FRANZ EHRENBERG

Franz Ehrenberg lives and works in Dresden, Germany

WEBSITE

CV

 

1987 born in Jena, Germany
2008 – 2013 studied Fine Arts at „Hochschule für bildende Künste Dresden“ with Prof. Christian Macketanz and Prof. Hans-Peter Adamski
2013 diploma
2013 – 2016 Master Student with Prof. Ralf Kerbach

EXHIBITIONS / PROJECTS

 

2018 Art Karlsruhe, Art Fair, Karlsruhe | Junge Kunst VII, Galerie Irrgang, Leipzig |  2017 wintercollectiv IV, Galerie Irrgang, Leipzig | 2016 Generator – Videoinstallation, tjg. theater junge generation, Dresden | Melting Point, Galerie Irrgang, Leipzig | Art Bodensee, Art Fair, Dornbirn | 2015 Aspect to Aspect, Galerie Irrgang, Berlin | ORNÖ Festival, Alte Arbeitsanstalt, Dresden | 2014 Zwischenspiel, Galerie Tristan Lorenz, Frankfurt a. M. | Franz Ehrenberg, Selma van Panhuis, Uwe Sernow-Rose, Galerie Töplitz, Töplitz | 2013 Diplomausstellung, Oktogon der HfBK, Dresden | 2012 Art.Fair/Blooom, Köln | Auftakt, Galerie Irrgang, Berlin | Lerne selbstständig zu: KATZE, Senatssaal HfBK, Dresden | 2011 Junge Kunst VI, Galerie Irrgang, Leipzig | Unglaublich Hässlich, Galerie HfBK, Dresden | Defluxion 4, Gutschmiedstrasse, Dresden | Hans Peters Gemischtwaren, Galerie „Fischladen“, Gruppenaustellung, Dresden | Keresetlen csúf – das unwahrscheinlich Hässliche, Ausstellungsprojekt der Klassen Drozdik (Budapest) und Adamski (Dresden), Barcsay Terem, Ungarische Universität der bildenden Künste, Budapest, Ungarn | 2007 Echtzeit II, theater.Fact, Leipzig | 2006 Echtzeit, Malerei und Ausstellungskonzept, Gutenbergschule, Leipzig | Zusammenarbeit mit „Birkner-Stiftung“, Gutenberggalerie, Leipzig

STATEMENT

 

In the reflection of a windowpane, the boundaries of the inside and outside blur into surreal scenarios. Based on this natural phenomenon, humans and space, explored in a painterly context, encounter each other free of rules and patterns as equal actors in surreal snapshots. Their emergence and understanding is subject to an active process of knowledge that involves deconstruction and construction.
The traditional painterly motifs of man and space meet in a theatrical narrative structure. The actor and the location are consciously staged and inseparably linked elements of a story. Man explains space, space explains man – only this dualism establishes the character and mood of a work. The wandering eye collects fragile snapshots that threaten to evaporate. Detached from the dimension of time, space gets rid of its purely physical existence and becomes symbol, abstraction, and feeling. Time is irrelevant; the snapshots grow together in a dynamic overlay that dissolves rational parameters such as time and distance. The motifs are everyday situations, public spaces, houses, rooms and people – scenes and memories that are characterized by a partly eerie, morbid atmosphere. These bizarre and surreal moments use actors and places as stereotypes in an everyday absurdity that is misunderstood as banal. The stereotype simplifies the world into patterns and rules that automate associations and judgments. This superficial association process is disturbed by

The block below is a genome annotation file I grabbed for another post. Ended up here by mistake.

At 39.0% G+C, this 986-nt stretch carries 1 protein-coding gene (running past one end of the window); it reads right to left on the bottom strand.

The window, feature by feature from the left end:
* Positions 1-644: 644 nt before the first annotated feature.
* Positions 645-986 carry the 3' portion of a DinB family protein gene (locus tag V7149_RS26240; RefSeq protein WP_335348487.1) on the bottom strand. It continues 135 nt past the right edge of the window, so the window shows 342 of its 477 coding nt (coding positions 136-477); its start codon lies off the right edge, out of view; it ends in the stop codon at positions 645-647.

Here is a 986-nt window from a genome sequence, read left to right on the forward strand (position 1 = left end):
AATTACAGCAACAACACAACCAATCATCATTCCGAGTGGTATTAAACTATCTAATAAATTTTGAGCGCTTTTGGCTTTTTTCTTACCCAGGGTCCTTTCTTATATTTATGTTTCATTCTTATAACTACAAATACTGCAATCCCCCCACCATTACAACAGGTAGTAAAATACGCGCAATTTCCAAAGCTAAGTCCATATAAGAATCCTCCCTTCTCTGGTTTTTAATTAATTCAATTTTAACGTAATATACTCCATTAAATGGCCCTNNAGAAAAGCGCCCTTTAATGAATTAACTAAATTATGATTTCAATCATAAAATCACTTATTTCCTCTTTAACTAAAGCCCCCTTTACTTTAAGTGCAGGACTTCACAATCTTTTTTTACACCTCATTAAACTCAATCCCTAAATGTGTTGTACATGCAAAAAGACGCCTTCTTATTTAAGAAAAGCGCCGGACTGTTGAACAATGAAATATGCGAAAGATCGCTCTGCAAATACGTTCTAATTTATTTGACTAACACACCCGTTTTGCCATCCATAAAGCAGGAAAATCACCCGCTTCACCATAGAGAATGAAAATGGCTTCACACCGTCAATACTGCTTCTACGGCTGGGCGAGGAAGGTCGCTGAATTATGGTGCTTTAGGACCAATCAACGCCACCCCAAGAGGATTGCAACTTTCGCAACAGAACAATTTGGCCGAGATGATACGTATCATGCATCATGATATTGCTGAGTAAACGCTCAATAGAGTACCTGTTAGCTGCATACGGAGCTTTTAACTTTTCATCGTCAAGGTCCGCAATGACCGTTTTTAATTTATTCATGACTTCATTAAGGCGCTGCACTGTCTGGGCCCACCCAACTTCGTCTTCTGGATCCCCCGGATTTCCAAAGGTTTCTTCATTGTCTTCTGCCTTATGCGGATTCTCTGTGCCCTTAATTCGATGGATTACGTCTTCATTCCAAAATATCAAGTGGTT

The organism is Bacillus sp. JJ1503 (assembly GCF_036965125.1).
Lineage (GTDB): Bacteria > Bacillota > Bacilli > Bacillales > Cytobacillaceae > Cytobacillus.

the unexpected intimacy of the moment, the pause and the vulnerability that elevates the actor to the tangible individual. The identification with a fundamental need for purpose elicits longing and loneliness. The direct superposition of the motifs disturbs the known habits of seeing in patterns and rules, it creates unrest and confusion. A dynamic that forces the viewer to receipt and interpret in an active and autonomous process. The breakup of superficiality becomes physically tactile, it becomes a physical act in search of intimacy. The relationship between the resolution of themes and levels, on the one hand, and the definition and degree of detail on the other, extends the originally cinematic scenario by the phenomenological examination of humans and space. The superposition of several image fragments happens through the breaking up of the image levels. The focus is on the painterly process as a physical act of revealing and concealing, which creates a physically tactile layering of the image planes by means of soft brush application or hard spatulas and free scratching. In the experimental work with color, the coarse or delicate, the thick and flat or thin and transparent application of paint becomes a sensory overload and a means of expression of dealing with rules and patterns. The variable degree of differentiation and degree of detail of the elements allow objectivity and abstraction to flow together. Form and colorfulness as highest power rule over the distinctiveness of the pictorial elements; for example, the heights and depths of the actor‘s extensively applied skin can move freely between the motif levels and become part of an architectural element. The hierarchy of spatial depth is resolved. The reduction to color, shape, surface and light frees elements from their level affiliation and requires a subjective construction process, which combines themes in content. The construction requires the constant deconstruction of elements and motives, of hypotheses and ideas. The principle of negation, meaning deconstruction, is imperative for the functioning of the world. Destruction becomes equivalent to creation. This process of negation becomes painterly tactile, the viewer witnesses the deconstruction and part of the construction. The sorting, the confusion, the reordering, understanding and calming become an individual cognitive process.

 


See more works of Franz Ehrenberg on his website!

 

“Dove”, 2018, Oil on canvas, 90 x 40 cm
“bewahrt”, 2017, Oil on canvas, 160 x 140 cm
“Festung”, 2018, Oil on canvas, 155 x 95 cm